This post is going to be about how faith has helped me through bipolar.
In adolescence I always struggled between the need for Islam to feed my SPIRITUALITY – to feel connected to God – and also to put solid LAWS into my life. The Qur’an I thought, just seemed to be either just a book of irrelevant financial and social rules or a book of spiritual admonition. At the wrong times.
Then why did I yearn for the contentment that so many others seemed to have – from the same source? Initial troubles had to do with conquering pride over the concept of submission.
The word ‘Muslim’ means ‘one who submits to God.’ Submission and being a slave is something that in modern contexts has highly negative connotations around exploitation. It implies that force = compliance. However in spiritual terms, submission during prayer means forming a connection, trusting God knows best, pausing and praising. Relinquishing the burdens of life to the One entity who is capable of relieving you of them.
Much of Manic thinking may have a religious framework if the sufferers are religious. My Catholic friend’s manic ‘mission’ was to couple with an angel. I have believed in myself as some form of sacred vessel. It is important never to confirm a delusion if you can. But inasmuch as unstable thinking can be tinged with overblown religiosity: feeling special, chosen, destined for some great task… Once you’re well, it is a form of psychological therapy imbued with faith.
When very ill I begged my Dad to help me recite Ayat ul Kursi – The Verse of the Magnificent Throne, which glorifies God’s might in Surah Al Baqarah (Chapter 2 of the Qur’an): It contains phrases like: “Allah! There is no God but He… His throne extends across the Heavens and the Earth… He is the Most High… the Supreme in Glory”. The verse protects the reciter from any unseen enemy or evil on their path.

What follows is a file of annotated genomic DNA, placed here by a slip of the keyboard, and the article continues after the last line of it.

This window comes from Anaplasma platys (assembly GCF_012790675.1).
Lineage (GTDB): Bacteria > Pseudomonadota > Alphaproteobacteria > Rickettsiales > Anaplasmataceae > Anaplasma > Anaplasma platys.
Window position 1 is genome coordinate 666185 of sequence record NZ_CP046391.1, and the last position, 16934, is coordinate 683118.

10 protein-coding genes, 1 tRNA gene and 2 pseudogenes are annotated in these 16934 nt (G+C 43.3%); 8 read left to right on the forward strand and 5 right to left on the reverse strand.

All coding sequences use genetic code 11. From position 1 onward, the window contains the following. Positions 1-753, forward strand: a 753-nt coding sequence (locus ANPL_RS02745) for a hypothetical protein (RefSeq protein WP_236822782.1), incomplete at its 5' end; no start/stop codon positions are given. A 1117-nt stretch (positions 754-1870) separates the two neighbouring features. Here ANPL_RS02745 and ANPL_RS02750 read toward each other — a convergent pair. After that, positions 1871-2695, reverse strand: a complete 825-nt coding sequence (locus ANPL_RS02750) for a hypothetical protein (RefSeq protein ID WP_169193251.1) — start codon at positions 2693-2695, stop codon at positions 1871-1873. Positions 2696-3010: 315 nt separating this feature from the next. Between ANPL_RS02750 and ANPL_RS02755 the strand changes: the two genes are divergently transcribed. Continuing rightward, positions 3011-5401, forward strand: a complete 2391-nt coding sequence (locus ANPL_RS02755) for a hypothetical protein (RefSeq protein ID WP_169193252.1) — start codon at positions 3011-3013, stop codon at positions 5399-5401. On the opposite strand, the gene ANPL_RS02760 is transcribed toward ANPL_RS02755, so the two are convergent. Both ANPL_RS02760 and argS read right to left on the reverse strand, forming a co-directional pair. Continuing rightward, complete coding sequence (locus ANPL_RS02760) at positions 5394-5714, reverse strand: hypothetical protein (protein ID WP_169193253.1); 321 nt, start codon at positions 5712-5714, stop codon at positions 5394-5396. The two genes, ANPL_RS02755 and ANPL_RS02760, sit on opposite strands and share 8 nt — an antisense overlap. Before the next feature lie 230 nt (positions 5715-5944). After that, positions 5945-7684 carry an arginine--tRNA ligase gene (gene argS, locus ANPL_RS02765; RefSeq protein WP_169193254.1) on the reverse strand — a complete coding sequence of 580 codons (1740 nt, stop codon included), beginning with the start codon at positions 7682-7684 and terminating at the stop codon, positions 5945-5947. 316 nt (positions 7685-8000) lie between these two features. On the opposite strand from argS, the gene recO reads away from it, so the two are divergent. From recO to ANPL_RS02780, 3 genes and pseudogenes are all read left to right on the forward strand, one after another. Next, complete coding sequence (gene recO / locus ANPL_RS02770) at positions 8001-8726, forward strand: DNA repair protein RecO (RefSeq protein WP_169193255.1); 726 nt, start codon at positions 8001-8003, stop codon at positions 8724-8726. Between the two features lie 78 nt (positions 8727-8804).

Some nights if I didn’t recite this I wasn’t able to sleep.
Prayer can lend structure too. The day of a Muslim actively traces the rising and setting of the sun to time our five daily prayers. Muslims who have been newly diagnosed with bipolar, needing structure for their day can gently implement this for security.
When I was first diagnosed, religious advice was standard: “Try to pray more. You probably were victim because your faith was weak.” For some time after reading hadiths on illness (the accounts of the ministry of the Prophet peace be upon him) I worried that my bipolar was necessary for the expiation of grave sins I had committed, which made me fear that I irredeemably had lost God’s love. Terrifying.
That fear is actually evil. It inhibits your desire to connect with your Creator by making you doubt His oft-repeated qualities of Rehman (Mercy and care for all Creation) and Raheem (Mercy, towards you personally.) It also corrodes your self-worth as a creation. Prayer is often a good place to cry without judgement.
Whenever you think God is far, He the closest: all you need do is call. Allah has many ways of addressing humanity: “Those who are righteous” or “People of the Book” or “Oh Children of Adam” but the simplest of the terms He uses is: “Oh you who Believe.” That is the core pre-requisite.
Early on, being told to pray did not help me. Since then I have been able to experience the benefits of prayer as catharsis and it has come to hold value for me.
Whether it has made me medically better, or will cure me altogether is in God’s knowledge alone. But as a fortress against suicidal thoughts in the Depression end of bipolar, knowing that suicide is a sin and that God is near (even then) is something that has sustained me very much.
Hope this helps,
~ Pola ~